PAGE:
Southern Branch of National Palace Museum is near HSR Chai-yi Station, requiring only 10 minutes of drive.
You can effortlessly get there by riding a bicycle from the HSR. Prior to it's establishment, the land was initially a sugarcane field owned by Taisugar. Sugarcanes used to be the most significant cash crop in Taiwan during the early days.
You can still see large fields of sugarcane on your way to the museum. After coming from HSR Chai-yi Station, go to HSR Blvd and then go to Gu-gong Blvd.
Shortly after you get on Gu-gong Blvd, you'll notice a large black building on the right side behind some woods. That's the Southern Branch of National Palace Museum.
Driving toward it, you'll see the entrance to the south parking lot. You can opt to enter the north parking lot to your right side as well.
The museum park is quite large, occupying more than 70 hectares though the actual building only takes up 3.6 hectares, which is much smaller than the 6 hectares it was initially planned for.
The building architecture takes inspiration from the Chinese Brush Paintings.
The remaining 60 some hectares are designated as a parking area, landscape area and artificial lake. You can feel how spacious the entire park is by walking to the museum from either the north or south parking lot.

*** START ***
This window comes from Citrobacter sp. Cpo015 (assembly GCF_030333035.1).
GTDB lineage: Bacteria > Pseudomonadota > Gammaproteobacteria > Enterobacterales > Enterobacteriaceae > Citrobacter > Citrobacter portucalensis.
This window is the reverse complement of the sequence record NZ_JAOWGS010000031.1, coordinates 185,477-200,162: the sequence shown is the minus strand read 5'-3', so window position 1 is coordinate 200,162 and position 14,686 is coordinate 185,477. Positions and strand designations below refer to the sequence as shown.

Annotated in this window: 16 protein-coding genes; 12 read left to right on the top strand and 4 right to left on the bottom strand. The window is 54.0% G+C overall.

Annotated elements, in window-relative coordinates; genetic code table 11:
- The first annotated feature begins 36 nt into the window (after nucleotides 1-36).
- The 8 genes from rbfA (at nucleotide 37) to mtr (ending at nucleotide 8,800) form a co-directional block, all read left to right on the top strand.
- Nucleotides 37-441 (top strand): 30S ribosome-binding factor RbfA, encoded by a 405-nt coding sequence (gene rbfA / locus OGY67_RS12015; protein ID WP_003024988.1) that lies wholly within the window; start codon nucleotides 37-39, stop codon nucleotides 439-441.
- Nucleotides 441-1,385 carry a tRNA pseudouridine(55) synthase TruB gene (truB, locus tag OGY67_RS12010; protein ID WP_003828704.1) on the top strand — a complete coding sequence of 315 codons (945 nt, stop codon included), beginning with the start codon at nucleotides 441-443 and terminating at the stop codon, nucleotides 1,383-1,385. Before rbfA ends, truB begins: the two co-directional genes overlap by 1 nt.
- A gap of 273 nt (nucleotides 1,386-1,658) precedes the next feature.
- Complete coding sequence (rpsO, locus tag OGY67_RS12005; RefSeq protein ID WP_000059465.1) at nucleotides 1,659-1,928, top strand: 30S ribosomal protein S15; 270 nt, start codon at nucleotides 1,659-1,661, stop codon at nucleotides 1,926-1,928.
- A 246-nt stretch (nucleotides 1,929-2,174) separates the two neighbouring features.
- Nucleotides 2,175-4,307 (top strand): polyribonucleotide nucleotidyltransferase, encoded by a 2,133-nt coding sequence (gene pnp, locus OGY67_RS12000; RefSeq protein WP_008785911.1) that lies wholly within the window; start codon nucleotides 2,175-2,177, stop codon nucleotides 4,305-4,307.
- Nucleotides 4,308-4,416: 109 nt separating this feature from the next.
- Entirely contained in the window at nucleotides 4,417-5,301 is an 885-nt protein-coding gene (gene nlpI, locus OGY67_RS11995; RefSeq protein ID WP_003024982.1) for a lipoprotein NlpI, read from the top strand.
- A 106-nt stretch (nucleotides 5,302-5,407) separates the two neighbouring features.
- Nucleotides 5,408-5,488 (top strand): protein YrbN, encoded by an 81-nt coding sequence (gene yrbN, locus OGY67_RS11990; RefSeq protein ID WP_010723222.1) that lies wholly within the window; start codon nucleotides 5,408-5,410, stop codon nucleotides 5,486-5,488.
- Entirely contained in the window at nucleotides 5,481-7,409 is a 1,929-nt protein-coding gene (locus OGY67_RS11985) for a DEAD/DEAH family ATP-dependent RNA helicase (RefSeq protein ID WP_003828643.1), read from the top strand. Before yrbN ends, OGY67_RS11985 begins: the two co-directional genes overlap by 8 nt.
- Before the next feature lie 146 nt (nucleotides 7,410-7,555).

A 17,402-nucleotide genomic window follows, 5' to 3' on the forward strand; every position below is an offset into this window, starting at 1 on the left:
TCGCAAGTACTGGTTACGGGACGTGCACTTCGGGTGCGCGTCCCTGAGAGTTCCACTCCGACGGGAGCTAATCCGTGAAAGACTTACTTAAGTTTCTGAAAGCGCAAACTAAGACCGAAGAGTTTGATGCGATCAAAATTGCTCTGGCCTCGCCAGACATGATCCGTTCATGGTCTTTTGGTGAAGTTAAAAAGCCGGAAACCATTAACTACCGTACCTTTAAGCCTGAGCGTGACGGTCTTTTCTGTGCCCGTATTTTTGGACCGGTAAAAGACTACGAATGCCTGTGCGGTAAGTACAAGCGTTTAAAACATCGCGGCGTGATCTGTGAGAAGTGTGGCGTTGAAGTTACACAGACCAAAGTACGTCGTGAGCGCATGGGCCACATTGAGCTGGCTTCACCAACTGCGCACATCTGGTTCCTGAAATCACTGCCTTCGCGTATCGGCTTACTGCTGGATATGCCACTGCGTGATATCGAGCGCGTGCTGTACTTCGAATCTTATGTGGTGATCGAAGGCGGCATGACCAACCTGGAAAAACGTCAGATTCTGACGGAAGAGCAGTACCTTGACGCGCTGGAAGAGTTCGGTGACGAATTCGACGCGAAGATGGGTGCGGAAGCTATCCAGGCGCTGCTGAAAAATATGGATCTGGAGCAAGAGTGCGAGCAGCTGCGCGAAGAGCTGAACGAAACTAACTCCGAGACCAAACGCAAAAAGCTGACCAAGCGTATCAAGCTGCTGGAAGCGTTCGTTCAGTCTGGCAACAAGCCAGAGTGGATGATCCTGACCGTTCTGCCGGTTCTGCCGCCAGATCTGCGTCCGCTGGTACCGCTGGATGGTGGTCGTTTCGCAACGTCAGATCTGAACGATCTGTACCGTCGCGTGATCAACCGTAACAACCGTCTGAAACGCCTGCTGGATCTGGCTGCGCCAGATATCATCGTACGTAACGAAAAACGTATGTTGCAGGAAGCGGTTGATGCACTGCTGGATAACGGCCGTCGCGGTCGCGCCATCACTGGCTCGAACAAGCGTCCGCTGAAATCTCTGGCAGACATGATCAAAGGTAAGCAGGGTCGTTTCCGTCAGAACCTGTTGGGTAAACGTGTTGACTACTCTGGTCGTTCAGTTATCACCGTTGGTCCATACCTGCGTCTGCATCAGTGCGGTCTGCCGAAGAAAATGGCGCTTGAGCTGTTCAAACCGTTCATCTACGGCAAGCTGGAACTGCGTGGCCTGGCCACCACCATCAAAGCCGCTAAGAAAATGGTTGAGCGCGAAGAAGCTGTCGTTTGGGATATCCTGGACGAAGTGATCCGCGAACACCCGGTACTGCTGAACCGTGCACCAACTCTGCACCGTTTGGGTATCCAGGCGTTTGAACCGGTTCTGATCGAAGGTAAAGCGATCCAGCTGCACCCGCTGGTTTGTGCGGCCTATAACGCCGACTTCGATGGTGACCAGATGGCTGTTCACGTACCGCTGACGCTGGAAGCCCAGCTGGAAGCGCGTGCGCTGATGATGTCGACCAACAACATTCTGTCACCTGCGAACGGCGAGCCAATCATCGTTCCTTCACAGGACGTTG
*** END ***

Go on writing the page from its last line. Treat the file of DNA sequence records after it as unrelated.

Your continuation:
They provide shuttle bus services to the museum at the entrance, but we recommend that you take the 15-to-20-minute walk to fully indulge in the scenic view of the artificial lake, and installations.
The NPM (National Palace Museum), Taipei is one of the largest museums in the world and ranked as one of the top museums alongside British Museum, London and Louvre, Paris.
The Southern Branch of NPM is positioned as a museum of Asian culture and arts.
It's somewhat akin to the Musee Louvre Lens, France. Local cultural characteristics, such as the evolution of Chai-yi, Tea Culture and Porcelain, are showcased here during the grand opening exhibition.
Despite the museum's large space compared to the NPM, Taipei, there are only 8 exhibit rooms.